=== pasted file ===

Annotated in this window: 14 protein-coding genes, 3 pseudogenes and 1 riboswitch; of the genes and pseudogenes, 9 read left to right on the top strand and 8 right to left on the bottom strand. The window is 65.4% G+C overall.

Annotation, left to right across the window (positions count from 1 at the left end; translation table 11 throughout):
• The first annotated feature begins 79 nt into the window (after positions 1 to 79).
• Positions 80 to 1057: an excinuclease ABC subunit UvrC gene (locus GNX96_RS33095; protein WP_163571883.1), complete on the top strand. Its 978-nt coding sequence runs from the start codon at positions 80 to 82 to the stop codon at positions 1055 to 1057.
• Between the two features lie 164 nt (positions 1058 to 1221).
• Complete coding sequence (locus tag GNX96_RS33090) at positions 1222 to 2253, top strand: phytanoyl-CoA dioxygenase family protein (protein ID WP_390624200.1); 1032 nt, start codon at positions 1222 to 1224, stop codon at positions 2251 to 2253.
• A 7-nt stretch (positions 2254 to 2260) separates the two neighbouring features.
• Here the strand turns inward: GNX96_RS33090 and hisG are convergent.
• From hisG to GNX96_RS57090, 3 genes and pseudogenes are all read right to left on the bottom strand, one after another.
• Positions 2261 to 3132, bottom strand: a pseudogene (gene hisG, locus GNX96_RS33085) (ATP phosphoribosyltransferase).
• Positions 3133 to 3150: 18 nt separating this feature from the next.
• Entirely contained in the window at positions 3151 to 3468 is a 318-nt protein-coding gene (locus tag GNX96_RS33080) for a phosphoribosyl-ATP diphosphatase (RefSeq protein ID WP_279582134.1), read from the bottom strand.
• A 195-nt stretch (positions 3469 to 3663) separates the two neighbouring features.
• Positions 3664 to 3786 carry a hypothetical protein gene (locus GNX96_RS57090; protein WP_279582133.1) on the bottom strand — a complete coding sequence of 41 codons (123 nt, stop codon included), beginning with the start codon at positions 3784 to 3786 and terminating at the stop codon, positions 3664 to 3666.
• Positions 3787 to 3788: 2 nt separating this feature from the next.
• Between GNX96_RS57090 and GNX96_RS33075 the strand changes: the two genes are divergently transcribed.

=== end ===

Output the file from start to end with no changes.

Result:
Annotated in this window: 14 protein-coding genes, 3 pseudogenes and 1 riboswitch; of the genes and pseudogenes, 9 read left to right on the top strand and 8 right to left on the bottom strand. The window is 65.4% G+C overall.

Annotation, left to right across the window (positions count from 1 at the left end; translation table 11 throughout):
• The first annotated feature begins 79 nt into the window (after positions 1 to 79).
• Positions 80 to 1057: an excinuclease ABC subunit UvrC gene (locus GNX96_RS33095; protein WP_163571883.1), complete on the top strand. Its 978-nt coding sequence runs from the start codon at positions 80 to 82 to the stop codon at positions 1055 to 1057.
• Between the two features lie 164 nt (positions 1058 to 1221).
• Complete coding sequence (locus tag GNX96_RS33090) at positions 1222 to 2253, top strand: phytanoyl-CoA dioxygenase family protein (protein ID WP_390624200.1); 1032 nt, start codon at positions 1222 to 1224, stop codon at positions 2251 to 2253.
• A 7-nt stretch (positions 2254 to 2260) separates the two neighbouring features.
• Here the strand turns inward: GNX96_RS33090 and hisG are convergent.
• From hisG to GNX96_RS57090, 3 genes and pseudogenes are all read right to left on the bottom strand, one after another.
• Positions 2261 to 3132, bottom strand: a pseudogene (gene hisG, locus GNX96_RS33085) (ATP phosphoribosyltransferase).
• Positions 3133 to 3150: 18 nt separating this feature from the next.
• Entirely contained in the window at positions 3151 to 3468 is a 318-nt protein-coding gene (locus tag GNX96_RS33080) for a phosphoribosyl-ATP diphosphatase (RefSeq protein ID WP_279582134.1), read from the bottom strand.
• A 195-nt stretch (positions 3469 to 3663) separates the two neighbouring features.
• Positions 3664 to 3786 carry a hypothetical protein gene (locus GNX96_RS57090; protein WP_279582133.1) on the bottom strand — a complete coding sequence of 41 codons (123 nt, stop codon included), beginning with the start codon at positions 3784 to 3786 and terminating at the stop codon, positions 3664 to 3666.
• Positions 3787 to 3788: 2 nt separating this feature from the next.
• Between GNX96_RS57090 and GNX96_RS33075 the strand changes: the two genes are divergently transcribed.